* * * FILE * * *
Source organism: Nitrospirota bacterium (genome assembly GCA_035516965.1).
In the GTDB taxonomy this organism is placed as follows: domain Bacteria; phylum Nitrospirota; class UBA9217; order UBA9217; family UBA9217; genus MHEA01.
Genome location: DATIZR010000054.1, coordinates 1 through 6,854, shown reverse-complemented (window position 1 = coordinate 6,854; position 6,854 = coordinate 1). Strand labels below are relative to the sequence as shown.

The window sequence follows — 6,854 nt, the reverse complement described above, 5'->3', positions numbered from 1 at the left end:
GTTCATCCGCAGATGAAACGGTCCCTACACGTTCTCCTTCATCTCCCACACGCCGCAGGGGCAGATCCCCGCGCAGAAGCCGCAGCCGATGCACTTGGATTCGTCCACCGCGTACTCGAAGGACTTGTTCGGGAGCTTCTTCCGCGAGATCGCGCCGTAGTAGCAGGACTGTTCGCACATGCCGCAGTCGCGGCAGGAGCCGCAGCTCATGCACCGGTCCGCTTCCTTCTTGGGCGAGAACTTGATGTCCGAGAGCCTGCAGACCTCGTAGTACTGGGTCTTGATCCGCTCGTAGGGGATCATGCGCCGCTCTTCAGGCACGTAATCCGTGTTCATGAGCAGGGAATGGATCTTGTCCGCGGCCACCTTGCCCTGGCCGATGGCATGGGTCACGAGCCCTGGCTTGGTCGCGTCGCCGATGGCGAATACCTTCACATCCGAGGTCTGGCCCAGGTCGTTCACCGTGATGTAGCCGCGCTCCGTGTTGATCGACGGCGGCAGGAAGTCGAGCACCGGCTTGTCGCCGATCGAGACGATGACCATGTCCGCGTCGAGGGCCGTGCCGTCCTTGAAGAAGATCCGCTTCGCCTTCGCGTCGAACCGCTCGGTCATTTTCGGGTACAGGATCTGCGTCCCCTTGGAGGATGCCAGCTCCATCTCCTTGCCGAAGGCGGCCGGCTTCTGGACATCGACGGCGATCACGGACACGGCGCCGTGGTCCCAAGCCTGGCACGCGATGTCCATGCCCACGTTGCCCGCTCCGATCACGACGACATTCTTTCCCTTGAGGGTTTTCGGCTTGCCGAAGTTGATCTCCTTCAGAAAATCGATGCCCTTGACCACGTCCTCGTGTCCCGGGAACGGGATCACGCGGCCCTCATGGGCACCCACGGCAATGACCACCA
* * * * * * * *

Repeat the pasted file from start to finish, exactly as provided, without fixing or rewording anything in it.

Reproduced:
Source organism: Nitrospirota bacterium (genome assembly GCA_035516965.1).
In the GTDB taxonomy this organism is placed as follows: domain Bacteria; phylum Nitrospirota; class UBA9217; order UBA9217; family UBA9217; genus MHEA01.
Genome location: DATIZR010000054.1, coordinates 1 through 6,854, shown reverse-complemented (window position 1 = coordinate 6,854; position 6,854 = coordinate 1). Strand labels below are relative to the sequence as shown.

The window sequence follows — 6,854 nt, the reverse complement described above, 5'->3', positions numbered from 1 at the left end:
GTTCATCCGCAGATGAAACGGTCCCTACACGTTCTCCTTCATCTCCCACACGCCGCAGGGGCAGATCCCCGCGCAGAAGCCGCAGCCGATGCACTTGGATTCGTCCACCGCGTACTCGAAGGACTTGTTCGGGAGCTTCTTCCGCGAGATCGCGCCGTAGTAGCAGGACTGTTCGCACATGCCGCAGTCGCGGCAGGAGCCGCAGCTCATGCACCGGTCCGCTTCCTTCTTGGGCGAGAACTTGATGTCCGAGAGCCTGCAGACCTCGTAGTACTGGGTCTTGATCCGCTCGTAGGGGATCATGCGCCGCTCTTCAGGCACGTAATCCGTGTTCATGAGCAGGGAATGGATCTTGTCCGCGGCCACCTTGCCCTGGCCGATGGCATGGGTCACGAGCCCTGGCTTGGTCGCGTCGCCGATGGCGAATACCTTCACATCCGAGGTCTGGCCCAGGTCGTTCACCGTGATGTAGCCGCGCTCCGTGTTGATCGACGGCGGCAGGAAGTCGAGCACCGGCTTGTCGCCGATCGAGACGATGACCATGTCCGCGTCGAGGGCCGTGCCGTCCTTGAAGAAGATCCGCTTCGCCTTCGCGTCGAACCGCTCGGTCATTTTCGGGTACAGGATCTGCGTCCCCTTGGAGGATGCCAGCTCCATCTCCTTGCCGAAGGCGGCCGGCTTCTGGACATCGACGGCGATCACGGACACGGCGCCGTGGTCCCAAGCCTGGCACGCGATGTCCATGCCCACGTTGCCCGCTCCGATCACGACGACATTCTTTCCCTTGAGGGTTTTCGGCTTGCCGAAGTTGATCTCCTTCAGAAAATCGATGCCCTTGACCACGTCCTCGTGTCCCGGGAACGGGATCACGCGGCCCTCATGGGCACCCACGGCAATGACCACCA